The topic of discussion for this Constitution Monday comes from Article II, Section 1, Clause 1: "[The President] shall hold his Office during the Term of four Years…." This constitutional provision guaranteed that the people could choose whether or not to allow the President to serve another term in office.
"Concerning the length of time for the President's term of office, Wilson of Pennsylvania preferred three years with authorization for reelection. Mason, on the other hand, favored a term of seven years without permitting the President to run for reelection. He felt this was important so that the President would not waste any of his time as the national executive in campaigning for another election. Bedford of Delaware protested that the people might make a mistake and seven years could prove disastrous under a poor President. One of the reasons a number of the delegates favored a long term for the President was because they were quite certain that
elected to that high office. They had so
much confidence in him that it was difficult for them to imagine what it would
be like with a man of lesser ability or integrity occupying that position. After considerable debate it was decided that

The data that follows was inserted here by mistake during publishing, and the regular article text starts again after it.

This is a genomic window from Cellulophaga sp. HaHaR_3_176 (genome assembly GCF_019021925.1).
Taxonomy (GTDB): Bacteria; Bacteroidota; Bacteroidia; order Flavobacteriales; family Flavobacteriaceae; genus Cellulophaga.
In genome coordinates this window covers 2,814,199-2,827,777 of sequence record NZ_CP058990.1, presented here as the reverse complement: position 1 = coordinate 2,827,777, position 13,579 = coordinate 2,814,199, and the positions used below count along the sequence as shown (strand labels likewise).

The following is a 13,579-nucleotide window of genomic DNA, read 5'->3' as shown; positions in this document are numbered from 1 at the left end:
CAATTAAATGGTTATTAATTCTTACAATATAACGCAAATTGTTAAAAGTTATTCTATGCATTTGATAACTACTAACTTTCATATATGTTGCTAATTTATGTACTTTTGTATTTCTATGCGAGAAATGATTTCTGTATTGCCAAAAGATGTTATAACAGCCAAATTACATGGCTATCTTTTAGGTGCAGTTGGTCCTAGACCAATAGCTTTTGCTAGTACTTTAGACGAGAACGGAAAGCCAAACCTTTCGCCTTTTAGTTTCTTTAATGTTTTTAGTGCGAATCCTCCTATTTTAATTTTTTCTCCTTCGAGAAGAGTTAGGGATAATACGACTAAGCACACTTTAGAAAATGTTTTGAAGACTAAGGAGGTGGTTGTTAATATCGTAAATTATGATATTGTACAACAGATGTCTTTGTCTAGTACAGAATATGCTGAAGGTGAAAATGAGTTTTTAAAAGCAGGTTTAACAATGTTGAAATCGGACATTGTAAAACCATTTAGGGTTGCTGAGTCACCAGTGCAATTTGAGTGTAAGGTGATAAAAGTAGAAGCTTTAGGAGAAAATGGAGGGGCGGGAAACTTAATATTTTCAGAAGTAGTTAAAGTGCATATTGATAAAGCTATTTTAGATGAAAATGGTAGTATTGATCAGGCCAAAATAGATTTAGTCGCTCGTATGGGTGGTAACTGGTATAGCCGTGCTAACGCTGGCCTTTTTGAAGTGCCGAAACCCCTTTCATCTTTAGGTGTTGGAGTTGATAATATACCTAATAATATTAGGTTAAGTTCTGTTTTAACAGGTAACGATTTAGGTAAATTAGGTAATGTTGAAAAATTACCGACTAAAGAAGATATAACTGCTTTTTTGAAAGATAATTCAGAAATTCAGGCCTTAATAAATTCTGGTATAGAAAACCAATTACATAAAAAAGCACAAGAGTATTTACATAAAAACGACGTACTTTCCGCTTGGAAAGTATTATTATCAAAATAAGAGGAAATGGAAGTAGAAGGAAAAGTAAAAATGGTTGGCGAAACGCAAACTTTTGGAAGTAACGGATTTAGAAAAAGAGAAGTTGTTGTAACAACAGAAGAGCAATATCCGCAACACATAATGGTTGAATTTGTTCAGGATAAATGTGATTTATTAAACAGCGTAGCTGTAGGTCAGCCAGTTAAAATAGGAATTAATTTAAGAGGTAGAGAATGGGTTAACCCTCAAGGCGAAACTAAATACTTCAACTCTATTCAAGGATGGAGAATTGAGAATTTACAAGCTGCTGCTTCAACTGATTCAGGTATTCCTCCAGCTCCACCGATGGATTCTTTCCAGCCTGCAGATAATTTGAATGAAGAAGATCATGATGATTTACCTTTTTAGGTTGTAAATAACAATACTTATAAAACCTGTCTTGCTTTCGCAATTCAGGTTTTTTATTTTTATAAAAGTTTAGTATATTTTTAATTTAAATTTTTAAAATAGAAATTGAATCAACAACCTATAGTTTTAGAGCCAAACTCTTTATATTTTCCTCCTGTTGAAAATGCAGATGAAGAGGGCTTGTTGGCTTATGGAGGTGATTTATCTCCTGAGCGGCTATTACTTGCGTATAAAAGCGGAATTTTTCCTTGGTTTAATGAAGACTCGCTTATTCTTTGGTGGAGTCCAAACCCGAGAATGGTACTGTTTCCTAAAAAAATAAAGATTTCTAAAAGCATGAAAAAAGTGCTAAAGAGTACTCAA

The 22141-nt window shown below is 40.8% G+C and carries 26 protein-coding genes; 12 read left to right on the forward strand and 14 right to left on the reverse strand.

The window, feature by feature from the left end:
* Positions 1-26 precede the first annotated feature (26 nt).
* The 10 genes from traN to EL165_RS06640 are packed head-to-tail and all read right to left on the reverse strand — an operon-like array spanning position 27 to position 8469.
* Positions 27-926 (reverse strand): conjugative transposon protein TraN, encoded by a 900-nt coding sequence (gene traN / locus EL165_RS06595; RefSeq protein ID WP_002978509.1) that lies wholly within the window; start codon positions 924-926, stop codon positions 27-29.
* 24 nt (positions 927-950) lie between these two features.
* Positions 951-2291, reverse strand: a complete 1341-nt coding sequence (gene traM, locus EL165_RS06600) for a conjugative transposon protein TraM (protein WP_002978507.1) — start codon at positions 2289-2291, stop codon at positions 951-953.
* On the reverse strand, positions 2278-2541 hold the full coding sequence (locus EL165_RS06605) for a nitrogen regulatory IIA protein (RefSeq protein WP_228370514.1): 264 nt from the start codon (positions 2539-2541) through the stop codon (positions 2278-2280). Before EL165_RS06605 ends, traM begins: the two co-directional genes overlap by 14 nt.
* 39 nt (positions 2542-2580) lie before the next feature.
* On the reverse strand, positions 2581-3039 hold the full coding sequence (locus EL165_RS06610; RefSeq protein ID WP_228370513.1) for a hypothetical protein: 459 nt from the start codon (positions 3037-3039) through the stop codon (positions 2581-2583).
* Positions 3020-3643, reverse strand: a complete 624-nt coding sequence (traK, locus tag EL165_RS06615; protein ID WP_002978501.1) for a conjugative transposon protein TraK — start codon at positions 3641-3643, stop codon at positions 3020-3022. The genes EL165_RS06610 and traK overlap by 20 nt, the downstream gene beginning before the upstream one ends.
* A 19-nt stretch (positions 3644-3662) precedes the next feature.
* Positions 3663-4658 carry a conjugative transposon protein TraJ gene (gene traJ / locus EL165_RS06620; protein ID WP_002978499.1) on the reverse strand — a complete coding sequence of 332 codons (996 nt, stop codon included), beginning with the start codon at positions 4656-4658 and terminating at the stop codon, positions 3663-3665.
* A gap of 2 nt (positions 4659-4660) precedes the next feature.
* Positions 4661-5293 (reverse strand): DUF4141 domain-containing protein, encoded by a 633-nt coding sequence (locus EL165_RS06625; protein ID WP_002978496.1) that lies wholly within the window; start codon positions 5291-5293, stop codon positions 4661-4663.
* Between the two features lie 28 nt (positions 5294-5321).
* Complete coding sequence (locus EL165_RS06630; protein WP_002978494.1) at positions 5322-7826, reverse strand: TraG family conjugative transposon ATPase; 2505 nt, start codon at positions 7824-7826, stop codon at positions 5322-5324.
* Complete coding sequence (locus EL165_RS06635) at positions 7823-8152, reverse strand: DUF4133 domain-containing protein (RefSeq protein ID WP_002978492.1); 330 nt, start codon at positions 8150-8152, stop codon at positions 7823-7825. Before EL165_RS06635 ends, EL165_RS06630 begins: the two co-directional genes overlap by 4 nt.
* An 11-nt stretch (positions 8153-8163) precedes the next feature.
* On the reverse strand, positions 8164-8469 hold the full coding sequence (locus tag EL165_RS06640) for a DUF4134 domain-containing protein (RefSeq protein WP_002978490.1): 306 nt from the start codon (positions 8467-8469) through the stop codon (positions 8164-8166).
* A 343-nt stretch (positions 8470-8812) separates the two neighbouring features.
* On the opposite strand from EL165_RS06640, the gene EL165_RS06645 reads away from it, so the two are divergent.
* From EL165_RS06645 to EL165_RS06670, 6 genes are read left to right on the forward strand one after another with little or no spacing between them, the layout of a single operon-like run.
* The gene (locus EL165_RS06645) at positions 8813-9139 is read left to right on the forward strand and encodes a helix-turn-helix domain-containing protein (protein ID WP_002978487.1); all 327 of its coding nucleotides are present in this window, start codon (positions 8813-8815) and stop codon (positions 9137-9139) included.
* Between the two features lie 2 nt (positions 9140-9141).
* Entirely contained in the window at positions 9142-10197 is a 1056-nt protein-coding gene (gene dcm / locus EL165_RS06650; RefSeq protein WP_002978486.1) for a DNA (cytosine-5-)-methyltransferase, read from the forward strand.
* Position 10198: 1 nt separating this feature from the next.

the term should be for four years" (W. Cleon Skousen in The Making of America - The Substance and
Meaning of the Constitution, p. 513). Washington
"After deciding that a President would not be reappointed by the Legislature, the Framers debated whether a President should be eligible for a second term at all…. After removing the exclusion to reeligibility after a first term, the Framers turned to determine how many years a given term would be (proposals ranged from three to twenty). Eventually, the Framers settled on four years. According to Justice Joseph Story in his Commentaries on the Constitution of the United States, the period of four years is not long enough to risk any harm to the public safety. Although some Anti-Federalists thought that four years was sufficient time `to ruin his country,'
wrote in The Federalist No. 71 that duration in office is `requisite to the
energy of the executive authority' and that a four-year term struck the proper
balance, giving a President enough time `to make the community sensible of the
propriety of the measures he might incline to pursue' and to not `justify any
alarm for the public liberty'" (David
F. Forte in The Heritage Guide to the
Constitution, pp. 182-183). Hamilton
Can you even imagine the damage that Obama would do to the
if he were in office seven or more years?
I am fairly certain that he would thoroughly "transform" our
nation into something that we would not even recognize! I am grateful for the wisdom of the Framers
who limited presidential terms of office to four years. United States